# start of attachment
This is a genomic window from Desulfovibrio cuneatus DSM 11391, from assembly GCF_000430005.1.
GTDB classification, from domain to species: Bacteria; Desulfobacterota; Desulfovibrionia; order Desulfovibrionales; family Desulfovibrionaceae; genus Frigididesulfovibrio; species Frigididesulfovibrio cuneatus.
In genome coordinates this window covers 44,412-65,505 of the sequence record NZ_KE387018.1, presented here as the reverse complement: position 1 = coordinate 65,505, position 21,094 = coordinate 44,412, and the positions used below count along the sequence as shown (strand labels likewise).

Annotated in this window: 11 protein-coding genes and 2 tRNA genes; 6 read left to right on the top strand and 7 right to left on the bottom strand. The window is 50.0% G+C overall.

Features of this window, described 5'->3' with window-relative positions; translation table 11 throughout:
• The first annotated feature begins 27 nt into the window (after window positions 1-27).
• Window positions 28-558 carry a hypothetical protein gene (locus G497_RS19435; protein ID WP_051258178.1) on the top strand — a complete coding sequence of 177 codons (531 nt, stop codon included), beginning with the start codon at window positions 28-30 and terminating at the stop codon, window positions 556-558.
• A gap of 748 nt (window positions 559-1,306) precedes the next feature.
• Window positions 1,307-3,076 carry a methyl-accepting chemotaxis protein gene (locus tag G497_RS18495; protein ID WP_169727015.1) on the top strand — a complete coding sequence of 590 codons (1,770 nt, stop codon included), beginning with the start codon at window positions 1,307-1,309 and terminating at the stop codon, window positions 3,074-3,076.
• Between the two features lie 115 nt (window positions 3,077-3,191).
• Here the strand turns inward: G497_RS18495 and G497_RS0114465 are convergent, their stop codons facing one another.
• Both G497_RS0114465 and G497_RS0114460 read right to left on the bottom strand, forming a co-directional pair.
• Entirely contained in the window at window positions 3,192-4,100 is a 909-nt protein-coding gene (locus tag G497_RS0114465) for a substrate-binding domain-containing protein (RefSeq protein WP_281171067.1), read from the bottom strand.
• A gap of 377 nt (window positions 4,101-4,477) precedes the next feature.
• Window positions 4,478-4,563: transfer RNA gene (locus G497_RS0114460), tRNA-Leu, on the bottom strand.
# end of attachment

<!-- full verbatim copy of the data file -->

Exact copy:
This is a genomic window from Desulfovibrio cuneatus DSM 11391, from assembly GCF_000430005.1.
GTDB classification, from domain to species: Bacteria; Desulfobacterota; Desulfovibrionia; order Desulfovibrionales; family Desulfovibrionaceae; genus Frigididesulfovibrio; species Frigididesulfovibrio cuneatus.
In genome coordinates this window covers 44,412-65,505 of the sequence record NZ_KE387018.1, presented here as the reverse complement: position 1 = coordinate 65,505, position 21,094 = coordinate 44,412, and the positions used below count along the sequence as shown (strand labels likewise).

Annotated in this window: 11 protein-coding genes and 2 tRNA genes; 6 read left to right on the top strand and 7 right to left on the bottom strand. The window is 50.0% G+C overall.

Features of this window, described 5'->3' with window-relative positions; translation table 11 throughout:
• The first annotated feature begins 27 nt into the window (after window positions 1-27).
• Window positions 28-558 carry a hypothetical protein gene (locus G497_RS19435; protein ID WP_051258178.1) on the top strand — a complete coding sequence of 177 codons (531 nt, stop codon included), beginning with the start codon at window positions 28-30 and terminating at the stop codon, window positions 556-558.
• A gap of 748 nt (window positions 559-1,306) precedes the next feature.
• Window positions 1,307-3,076 carry a methyl-accepting chemotaxis protein gene (locus tag G497_RS18495; protein ID WP_169727015.1) on the top strand — a complete coding sequence of 590 codons (1,770 nt, stop codon included), beginning with the start codon at window positions 1,307-1,309 and terminating at the stop codon, window positions 3,074-3,076.
• Between the two features lie 115 nt (window positions 3,077-3,191).
• Here the strand turns inward: G497_RS18495 and G497_RS0114465 are convergent, their stop codons facing one another.
• Both G497_RS0114465 and G497_RS0114460 read right to left on the bottom strand, forming a co-directional pair.
• Entirely contained in the window at window positions 3,192-4,100 is a 909-nt protein-coding gene (locus tag G497_RS0114465) for a substrate-binding domain-containing protein (RefSeq protein WP_281171067.1), read from the bottom strand.
• A gap of 377 nt (window positions 4,101-4,477) precedes the next feature.
• Window positions 4,478-4,563: transfer RNA gene (locus G497_RS0114460), tRNA-Leu, on the bottom strand.